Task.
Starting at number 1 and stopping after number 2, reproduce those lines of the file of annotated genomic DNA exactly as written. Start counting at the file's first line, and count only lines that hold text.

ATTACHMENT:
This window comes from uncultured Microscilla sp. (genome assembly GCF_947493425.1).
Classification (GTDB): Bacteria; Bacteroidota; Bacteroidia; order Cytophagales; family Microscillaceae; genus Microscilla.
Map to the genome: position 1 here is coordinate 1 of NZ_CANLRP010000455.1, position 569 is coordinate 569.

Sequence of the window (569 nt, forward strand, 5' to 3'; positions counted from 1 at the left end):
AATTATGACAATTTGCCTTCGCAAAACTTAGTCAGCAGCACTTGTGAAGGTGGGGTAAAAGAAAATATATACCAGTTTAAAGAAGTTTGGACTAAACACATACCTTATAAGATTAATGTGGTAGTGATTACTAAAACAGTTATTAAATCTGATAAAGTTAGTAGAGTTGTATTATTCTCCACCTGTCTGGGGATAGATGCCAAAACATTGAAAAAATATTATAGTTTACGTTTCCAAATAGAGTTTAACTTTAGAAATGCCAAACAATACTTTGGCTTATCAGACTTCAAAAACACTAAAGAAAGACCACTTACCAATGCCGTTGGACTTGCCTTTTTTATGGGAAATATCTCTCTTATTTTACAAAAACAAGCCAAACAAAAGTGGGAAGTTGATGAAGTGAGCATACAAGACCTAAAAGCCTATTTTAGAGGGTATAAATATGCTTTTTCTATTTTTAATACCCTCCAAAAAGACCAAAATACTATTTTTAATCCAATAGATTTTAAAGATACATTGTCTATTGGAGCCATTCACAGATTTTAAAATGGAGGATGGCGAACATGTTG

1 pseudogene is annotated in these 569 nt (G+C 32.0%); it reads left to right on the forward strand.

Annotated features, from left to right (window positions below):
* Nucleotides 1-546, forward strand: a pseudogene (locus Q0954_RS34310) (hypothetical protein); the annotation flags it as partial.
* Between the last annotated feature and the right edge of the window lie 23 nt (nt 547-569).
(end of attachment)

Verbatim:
This window comes from uncultured Microscilla sp. (genome assembly GCF_947493425.1).
Classification (GTDB): Bacteria; Bacteroidota; Bacteroidia; order Cytophagales; family Microscillaceae; genus Microscilla.